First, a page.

Wednesday, May 31, 2023

Servaas Storm on Lance Taylor

Lance Taylor in Beijing (with me, center), 2001

Full paper for download here. From Duncan Foley's recollection cited in the paper.

Lance had what one might call a casual approach to every-day dress, though he appeared for public talks well turned out even with rather jaunty accessories. It was not unusual, however,for him to appear in his office in the working clothes of a Maine farmer. On some of these occasions, particularly when travel delays or cancellations disrupted work plans, I would try to persuade Lance that graduate students were at least as interesting as goats in the hopes of getting him to spend more time in New York, but I made no headway on this issue.

I don't know if I was as interesting as a goat, but I do recall a dinner after some late talk at CEPA, in which Duncan and Lance discussed about goats and whether they did have souls. Worth reading if you are interested in alternative macro views, and the legacy of someone diametrically opposed to Robert Lucas Jr, who also passed away recently (on my views on Lucas go here).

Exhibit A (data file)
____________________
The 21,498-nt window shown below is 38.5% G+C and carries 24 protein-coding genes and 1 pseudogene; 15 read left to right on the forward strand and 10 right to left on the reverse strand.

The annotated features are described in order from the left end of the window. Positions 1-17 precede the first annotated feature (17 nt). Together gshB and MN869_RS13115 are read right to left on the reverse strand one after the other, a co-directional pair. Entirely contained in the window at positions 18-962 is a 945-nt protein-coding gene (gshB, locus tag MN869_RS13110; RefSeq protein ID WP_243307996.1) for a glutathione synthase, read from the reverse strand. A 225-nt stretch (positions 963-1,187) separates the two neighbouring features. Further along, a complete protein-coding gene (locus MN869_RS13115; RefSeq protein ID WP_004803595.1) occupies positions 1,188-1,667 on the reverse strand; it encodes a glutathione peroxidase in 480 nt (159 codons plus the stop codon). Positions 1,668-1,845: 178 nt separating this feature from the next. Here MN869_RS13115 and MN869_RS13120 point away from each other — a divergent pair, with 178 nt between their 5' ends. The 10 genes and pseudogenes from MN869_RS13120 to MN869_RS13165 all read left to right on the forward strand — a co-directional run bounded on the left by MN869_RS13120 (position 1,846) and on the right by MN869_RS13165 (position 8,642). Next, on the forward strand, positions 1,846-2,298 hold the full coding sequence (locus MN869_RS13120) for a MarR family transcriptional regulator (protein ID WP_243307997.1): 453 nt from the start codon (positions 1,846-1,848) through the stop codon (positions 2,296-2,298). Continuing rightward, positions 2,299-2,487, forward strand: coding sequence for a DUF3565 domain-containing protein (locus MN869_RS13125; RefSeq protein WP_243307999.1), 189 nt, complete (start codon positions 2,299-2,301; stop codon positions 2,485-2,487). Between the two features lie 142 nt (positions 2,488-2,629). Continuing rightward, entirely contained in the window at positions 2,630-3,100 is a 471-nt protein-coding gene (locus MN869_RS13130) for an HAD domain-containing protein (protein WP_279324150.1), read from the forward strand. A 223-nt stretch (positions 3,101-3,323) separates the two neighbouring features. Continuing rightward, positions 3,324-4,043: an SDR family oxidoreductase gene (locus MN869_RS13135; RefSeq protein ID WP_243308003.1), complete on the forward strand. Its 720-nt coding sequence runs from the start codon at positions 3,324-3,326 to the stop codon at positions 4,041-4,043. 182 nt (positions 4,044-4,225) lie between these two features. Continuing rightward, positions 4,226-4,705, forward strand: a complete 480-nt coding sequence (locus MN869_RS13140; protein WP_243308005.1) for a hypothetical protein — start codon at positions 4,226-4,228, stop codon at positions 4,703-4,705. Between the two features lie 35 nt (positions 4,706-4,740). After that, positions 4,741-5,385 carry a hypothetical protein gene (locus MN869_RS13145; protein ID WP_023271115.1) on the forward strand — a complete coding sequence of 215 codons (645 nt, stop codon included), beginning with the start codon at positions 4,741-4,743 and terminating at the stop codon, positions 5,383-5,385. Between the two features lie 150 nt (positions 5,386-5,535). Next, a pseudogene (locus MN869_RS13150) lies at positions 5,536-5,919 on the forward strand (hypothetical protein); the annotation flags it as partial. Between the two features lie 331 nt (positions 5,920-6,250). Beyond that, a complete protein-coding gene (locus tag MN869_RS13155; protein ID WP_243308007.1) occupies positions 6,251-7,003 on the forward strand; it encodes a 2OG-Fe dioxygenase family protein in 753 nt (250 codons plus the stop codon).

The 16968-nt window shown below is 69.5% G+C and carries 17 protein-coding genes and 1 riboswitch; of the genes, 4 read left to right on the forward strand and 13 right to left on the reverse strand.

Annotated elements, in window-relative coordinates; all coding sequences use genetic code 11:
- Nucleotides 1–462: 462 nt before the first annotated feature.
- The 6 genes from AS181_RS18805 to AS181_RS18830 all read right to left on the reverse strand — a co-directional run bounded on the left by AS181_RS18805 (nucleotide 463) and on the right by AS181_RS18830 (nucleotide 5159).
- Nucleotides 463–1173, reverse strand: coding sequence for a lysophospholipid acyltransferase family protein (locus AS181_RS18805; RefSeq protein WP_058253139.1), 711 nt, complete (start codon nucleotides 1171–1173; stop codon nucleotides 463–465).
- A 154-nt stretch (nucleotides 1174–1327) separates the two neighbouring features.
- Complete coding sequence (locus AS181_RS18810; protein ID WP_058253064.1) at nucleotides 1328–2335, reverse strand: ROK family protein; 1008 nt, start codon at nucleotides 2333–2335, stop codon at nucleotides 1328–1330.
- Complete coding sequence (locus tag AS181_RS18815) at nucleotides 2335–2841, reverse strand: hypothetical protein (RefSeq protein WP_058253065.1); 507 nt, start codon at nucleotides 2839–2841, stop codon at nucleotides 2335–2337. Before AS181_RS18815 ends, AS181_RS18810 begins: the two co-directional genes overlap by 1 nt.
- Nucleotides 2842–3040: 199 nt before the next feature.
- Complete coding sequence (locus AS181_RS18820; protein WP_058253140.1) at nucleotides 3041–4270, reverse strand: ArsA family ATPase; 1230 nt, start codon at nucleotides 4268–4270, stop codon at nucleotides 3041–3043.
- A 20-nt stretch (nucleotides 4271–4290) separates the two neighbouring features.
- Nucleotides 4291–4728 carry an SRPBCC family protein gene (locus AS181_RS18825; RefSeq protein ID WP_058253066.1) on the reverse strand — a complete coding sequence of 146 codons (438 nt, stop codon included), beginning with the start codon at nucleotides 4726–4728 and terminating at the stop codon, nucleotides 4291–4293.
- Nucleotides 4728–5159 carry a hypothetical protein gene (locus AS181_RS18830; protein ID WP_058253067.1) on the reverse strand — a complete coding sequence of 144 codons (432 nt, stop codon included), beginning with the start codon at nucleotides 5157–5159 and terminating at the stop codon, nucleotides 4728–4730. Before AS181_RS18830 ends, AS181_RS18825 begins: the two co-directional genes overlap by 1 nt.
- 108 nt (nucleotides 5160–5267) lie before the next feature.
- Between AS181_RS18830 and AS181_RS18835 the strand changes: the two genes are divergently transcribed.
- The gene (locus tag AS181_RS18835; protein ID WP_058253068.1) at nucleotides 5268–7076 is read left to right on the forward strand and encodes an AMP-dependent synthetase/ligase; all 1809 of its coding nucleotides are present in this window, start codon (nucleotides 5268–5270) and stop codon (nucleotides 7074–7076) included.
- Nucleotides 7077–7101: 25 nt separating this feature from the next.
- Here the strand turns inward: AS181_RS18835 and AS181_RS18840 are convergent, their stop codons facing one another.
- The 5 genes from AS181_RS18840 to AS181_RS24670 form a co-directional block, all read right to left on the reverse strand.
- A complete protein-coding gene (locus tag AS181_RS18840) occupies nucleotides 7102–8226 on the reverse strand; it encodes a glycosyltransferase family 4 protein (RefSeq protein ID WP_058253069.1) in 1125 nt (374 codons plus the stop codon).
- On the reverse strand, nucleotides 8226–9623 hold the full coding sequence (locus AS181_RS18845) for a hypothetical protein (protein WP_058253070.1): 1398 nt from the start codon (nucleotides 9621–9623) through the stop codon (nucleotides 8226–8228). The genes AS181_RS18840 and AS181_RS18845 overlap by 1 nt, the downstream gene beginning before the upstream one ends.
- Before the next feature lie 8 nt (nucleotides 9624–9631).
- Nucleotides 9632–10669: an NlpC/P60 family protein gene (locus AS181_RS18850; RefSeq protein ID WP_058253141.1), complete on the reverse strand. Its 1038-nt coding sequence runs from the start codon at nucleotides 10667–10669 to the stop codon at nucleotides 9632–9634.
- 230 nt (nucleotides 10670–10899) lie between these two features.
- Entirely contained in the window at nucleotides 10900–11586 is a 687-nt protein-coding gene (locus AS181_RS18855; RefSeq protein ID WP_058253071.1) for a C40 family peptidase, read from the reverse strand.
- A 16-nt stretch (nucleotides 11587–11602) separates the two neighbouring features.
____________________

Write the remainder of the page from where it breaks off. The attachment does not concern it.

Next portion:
Friday, May 19, 2023

Soft landing or recession

This is a very short note, prompted by the increasing fears of the default and its consequences, which I think it's greatly exaggerated, and the relatively optimistic views about the effects of monetary tightening. Sure enough, as I noted recently, an adjustment, and lower spending, associated either with an agreement with Congress Republicans (very unlikely) or as contingency plans (14th Amendment of other solutions) are implemented, could certainly through the economy into a recession. But I'm somewhat skeptical about that scenario.

On the other hand, I'm less sanguine than Krugman on the possibility of a soft landing. Note that I don't think our situation is as good as the unemployment numbers show, and that the recovery, while fast, brought is back to a position with underutilized capacity, and more slack in the labor market than what the official numbers suggest. But that's another story (discussed before several times). At any rate, the number I would look is the one below: New Privately-Owned Housing Units Started. Basically, construction.

As it can be seen, new constructions fall before every recession since 1960, with the exception of the 2001, recession. Also, it fell in 1966, without causing a recession. It is not a necessary or a sufficient condition for a recession. In 1966, the military spending with the Vietnam war, and the expansion of social programs more than compensated the negative effects of the monetary tightening that was taking place at that time. In 2001, the collapse of the dot-com bubble is what explains the recession.